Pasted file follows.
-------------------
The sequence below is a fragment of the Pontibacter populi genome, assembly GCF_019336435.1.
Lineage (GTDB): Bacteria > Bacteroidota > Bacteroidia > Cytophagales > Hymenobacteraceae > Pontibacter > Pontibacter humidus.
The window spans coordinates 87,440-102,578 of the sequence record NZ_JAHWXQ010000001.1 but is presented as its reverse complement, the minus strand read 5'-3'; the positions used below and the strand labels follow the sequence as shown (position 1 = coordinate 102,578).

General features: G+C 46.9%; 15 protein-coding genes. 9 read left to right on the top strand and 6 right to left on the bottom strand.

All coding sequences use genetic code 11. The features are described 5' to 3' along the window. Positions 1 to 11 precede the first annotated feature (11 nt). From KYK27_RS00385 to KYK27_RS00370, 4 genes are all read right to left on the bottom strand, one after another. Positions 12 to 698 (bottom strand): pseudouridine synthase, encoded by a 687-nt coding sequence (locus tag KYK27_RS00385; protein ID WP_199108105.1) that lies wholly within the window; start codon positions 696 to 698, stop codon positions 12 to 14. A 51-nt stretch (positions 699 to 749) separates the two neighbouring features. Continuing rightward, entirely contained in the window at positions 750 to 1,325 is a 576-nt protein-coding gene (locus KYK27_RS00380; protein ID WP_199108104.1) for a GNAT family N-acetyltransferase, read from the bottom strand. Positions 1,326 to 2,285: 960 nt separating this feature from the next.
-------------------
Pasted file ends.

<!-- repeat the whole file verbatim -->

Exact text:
The sequence below is a fragment of the Pontibacter populi genome, assembly GCF_019336435.1.
Lineage (GTDB): Bacteria > Bacteroidota > Bacteroidia > Cytophagales > Hymenobacteraceae > Pontibacter > Pontibacter humidus.
The window spans coordinates 87,440-102,578 of the sequence record NZ_JAHWXQ010000001.1 but is presented as its reverse complement, the minus strand read 5'-3'; the positions used below and the strand labels follow the sequence as shown (position 1 = coordinate 102,578).

General features: G+C 46.9%; 15 protein-coding genes. 9 read left to right on the top strand and 6 right to left on the bottom strand.

All coding sequences use genetic code 11. The features are described 5' to 3' along the window. Positions 1 to 11 precede the first annotated feature (11 nt). From KYK27_RS00385 to KYK27_RS00370, 4 genes are all read right to left on the bottom strand, one after another. Positions 12 to 698 (bottom strand): pseudouridine synthase, encoded by a 687-nt coding sequence (locus tag KYK27_RS00385; protein ID WP_199108105.1) that lies wholly within the window; start codon positions 696 to 698, stop codon positions 12 to 14. A 51-nt stretch (positions 699 to 749) separates the two neighbouring features. Continuing rightward, entirely contained in the window at positions 750 to 1,325 is a 576-nt protein-coding gene (locus KYK27_RS00380; protein ID WP_199108104.1) for a GNAT family N-acetyltransferase, read from the bottom strand. Positions 1,326 to 2,285: 960 nt separating this feature from the next.